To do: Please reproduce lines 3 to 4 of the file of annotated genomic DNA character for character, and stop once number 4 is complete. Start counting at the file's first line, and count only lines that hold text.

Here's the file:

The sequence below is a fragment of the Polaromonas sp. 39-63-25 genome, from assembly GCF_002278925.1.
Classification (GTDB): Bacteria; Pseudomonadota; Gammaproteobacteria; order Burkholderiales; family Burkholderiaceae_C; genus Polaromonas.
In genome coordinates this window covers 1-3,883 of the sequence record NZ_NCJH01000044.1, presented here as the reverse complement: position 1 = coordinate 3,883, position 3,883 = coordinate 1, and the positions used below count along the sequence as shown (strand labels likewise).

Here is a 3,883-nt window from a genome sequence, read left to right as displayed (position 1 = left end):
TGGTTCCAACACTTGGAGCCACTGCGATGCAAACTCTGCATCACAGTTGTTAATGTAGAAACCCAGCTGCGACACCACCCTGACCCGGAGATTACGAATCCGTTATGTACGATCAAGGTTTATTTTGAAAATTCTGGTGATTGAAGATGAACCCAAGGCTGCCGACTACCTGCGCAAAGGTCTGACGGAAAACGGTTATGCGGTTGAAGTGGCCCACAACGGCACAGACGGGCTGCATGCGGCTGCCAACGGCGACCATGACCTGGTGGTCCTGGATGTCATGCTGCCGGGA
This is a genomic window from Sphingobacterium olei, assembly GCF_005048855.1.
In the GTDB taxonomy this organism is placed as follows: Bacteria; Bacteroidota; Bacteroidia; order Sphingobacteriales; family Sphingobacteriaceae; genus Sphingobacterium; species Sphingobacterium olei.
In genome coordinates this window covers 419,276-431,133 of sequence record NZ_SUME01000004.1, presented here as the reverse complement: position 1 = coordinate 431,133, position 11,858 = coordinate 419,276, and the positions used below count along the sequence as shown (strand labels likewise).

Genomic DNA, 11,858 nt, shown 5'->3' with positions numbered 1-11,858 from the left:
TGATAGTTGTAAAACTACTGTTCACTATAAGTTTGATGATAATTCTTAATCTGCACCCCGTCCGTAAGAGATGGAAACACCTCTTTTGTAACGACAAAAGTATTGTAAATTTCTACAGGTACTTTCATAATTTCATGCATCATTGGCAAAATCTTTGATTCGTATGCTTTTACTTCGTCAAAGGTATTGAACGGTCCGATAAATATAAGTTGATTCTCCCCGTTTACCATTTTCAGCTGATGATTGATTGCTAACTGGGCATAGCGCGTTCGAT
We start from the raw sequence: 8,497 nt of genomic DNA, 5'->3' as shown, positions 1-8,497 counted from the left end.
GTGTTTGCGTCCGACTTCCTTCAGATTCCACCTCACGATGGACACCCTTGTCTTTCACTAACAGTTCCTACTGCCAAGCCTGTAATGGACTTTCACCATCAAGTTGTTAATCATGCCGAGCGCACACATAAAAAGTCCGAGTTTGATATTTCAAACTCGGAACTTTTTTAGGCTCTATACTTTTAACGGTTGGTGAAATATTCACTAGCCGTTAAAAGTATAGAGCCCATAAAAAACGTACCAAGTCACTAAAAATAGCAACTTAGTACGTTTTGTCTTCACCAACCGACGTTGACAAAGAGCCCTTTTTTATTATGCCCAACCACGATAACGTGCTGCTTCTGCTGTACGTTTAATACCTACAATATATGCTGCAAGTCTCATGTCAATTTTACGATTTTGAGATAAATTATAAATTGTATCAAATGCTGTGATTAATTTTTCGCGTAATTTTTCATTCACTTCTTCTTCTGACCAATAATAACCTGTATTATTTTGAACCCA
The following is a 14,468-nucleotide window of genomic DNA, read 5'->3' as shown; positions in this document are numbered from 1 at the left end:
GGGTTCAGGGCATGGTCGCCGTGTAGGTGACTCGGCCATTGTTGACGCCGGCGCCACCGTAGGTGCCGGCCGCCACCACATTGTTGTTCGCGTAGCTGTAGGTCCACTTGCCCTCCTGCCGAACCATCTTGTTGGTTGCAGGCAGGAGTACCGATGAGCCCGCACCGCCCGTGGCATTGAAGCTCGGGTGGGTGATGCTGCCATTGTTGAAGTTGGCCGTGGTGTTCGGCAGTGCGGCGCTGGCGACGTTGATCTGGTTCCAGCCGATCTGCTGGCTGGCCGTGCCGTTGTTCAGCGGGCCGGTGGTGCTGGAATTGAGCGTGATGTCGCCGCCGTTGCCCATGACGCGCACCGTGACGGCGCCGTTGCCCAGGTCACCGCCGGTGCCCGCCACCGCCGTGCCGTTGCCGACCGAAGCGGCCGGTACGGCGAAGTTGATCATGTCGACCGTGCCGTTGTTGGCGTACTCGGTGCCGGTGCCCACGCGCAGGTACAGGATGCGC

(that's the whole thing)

In genome coordinates this window covers 1-3,883 of the sequence record NZ_NCJH01000044.1, presented here as the reverse complement: position 1 = coordinate 3,883, position 3,883 = coordinate 1, and the positions used below count along the sequence as shown (strand labels likewise).

Here is a 3,883-nt window from a genome sequence, read left to right as displayed (position 1 = left end):